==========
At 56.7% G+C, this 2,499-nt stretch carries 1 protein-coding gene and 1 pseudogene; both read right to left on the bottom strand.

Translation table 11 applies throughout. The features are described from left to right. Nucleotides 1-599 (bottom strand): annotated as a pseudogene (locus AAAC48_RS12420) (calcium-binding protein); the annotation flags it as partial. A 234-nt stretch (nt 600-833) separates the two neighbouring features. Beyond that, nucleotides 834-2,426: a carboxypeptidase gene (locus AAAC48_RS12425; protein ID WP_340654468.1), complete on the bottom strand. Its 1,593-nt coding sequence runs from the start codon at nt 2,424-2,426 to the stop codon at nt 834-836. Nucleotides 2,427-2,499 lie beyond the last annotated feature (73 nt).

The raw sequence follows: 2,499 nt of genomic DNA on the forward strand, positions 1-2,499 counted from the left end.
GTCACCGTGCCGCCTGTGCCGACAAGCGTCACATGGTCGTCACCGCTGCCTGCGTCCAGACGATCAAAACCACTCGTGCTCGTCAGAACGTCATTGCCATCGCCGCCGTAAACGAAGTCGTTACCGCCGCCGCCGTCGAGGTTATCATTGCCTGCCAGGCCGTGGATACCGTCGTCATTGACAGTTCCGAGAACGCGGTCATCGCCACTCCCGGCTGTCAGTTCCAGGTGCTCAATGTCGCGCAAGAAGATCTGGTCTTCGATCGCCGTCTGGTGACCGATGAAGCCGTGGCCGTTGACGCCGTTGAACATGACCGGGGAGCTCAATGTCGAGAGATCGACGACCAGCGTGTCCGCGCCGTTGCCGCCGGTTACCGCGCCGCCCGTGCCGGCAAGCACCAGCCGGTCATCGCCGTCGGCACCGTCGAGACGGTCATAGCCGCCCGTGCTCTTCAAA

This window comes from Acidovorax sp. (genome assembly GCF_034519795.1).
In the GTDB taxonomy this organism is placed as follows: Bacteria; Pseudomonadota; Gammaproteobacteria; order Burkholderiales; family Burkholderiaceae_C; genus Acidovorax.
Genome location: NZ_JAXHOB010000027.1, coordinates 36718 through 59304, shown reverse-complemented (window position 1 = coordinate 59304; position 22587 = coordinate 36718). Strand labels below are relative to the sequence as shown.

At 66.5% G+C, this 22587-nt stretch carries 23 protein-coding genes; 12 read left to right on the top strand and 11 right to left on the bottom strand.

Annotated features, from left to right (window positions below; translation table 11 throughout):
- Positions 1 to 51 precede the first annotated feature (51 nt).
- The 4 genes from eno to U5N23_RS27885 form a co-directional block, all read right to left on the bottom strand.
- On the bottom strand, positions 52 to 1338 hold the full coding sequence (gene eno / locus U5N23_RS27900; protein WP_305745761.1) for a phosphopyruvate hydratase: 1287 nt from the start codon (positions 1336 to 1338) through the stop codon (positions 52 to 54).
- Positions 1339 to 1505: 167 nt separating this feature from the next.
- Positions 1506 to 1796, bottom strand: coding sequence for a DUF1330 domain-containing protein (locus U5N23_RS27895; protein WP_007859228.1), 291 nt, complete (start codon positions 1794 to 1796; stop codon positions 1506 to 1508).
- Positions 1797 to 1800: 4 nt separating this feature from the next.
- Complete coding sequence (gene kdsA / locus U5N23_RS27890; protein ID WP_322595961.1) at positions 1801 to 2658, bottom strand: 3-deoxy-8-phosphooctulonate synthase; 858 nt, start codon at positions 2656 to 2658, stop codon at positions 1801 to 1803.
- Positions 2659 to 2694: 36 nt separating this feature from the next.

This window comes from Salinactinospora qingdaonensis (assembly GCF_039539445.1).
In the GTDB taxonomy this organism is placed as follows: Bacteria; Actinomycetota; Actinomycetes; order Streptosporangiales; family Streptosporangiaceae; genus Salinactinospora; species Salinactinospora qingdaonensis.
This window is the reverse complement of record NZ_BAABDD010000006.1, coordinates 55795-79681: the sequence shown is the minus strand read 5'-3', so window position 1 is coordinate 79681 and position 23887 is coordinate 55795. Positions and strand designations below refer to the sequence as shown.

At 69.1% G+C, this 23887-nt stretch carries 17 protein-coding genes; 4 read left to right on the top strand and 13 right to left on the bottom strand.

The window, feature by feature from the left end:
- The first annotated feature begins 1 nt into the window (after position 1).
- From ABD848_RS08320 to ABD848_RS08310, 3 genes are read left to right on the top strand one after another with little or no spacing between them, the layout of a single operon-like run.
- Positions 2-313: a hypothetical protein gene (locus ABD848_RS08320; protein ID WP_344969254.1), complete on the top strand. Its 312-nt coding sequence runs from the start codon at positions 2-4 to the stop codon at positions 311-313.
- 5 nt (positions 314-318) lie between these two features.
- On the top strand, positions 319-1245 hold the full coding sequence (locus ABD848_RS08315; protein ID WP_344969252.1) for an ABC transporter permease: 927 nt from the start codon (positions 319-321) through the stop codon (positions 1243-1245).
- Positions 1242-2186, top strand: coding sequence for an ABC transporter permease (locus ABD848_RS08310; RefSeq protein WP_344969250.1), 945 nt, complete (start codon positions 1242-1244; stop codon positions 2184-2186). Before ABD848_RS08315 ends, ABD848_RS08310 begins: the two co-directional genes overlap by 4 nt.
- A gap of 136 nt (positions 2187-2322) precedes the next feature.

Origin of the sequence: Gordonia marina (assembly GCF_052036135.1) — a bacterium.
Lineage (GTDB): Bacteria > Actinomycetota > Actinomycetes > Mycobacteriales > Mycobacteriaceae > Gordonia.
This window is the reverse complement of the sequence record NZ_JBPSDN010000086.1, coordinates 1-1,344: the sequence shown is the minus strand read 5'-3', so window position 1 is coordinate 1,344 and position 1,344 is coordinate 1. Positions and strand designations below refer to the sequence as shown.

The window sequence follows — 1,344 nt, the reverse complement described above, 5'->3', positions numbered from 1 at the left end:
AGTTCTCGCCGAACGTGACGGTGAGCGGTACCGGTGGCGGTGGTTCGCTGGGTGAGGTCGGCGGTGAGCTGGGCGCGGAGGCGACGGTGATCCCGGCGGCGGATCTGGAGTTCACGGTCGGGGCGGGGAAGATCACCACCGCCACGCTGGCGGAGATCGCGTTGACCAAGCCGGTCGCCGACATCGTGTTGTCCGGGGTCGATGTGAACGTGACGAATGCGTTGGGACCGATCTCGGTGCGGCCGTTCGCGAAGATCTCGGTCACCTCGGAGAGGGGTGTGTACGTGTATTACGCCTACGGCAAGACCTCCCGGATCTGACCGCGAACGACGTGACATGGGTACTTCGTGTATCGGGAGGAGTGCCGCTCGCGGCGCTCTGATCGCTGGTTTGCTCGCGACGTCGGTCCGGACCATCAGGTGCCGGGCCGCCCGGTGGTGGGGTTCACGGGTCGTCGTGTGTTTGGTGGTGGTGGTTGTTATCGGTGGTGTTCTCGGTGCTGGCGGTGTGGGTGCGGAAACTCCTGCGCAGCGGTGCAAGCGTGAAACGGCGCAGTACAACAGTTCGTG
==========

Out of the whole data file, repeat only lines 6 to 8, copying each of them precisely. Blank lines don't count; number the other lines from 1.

In the GTDB taxonomy this organism is placed as follows: Bacteria; Pseudomonadota; Gammaproteobacteria; order Burkholderiales; family Burkholderiaceae_C; genus Acidovorax.
Genome location: NZ_JAXHOB010000027.1, coordinates 36718 through 59304, shown reverse-complemented (window position 1 = coordinate 59304; position 22587 = coordinate 36718). Strand labels below are relative to the sequence as shown.

At 66.5% G+C, this 22587-nt stretch carries 23 protein-coding genes; 12 read left to right on the top strand and 11 right to left on the bottom strand.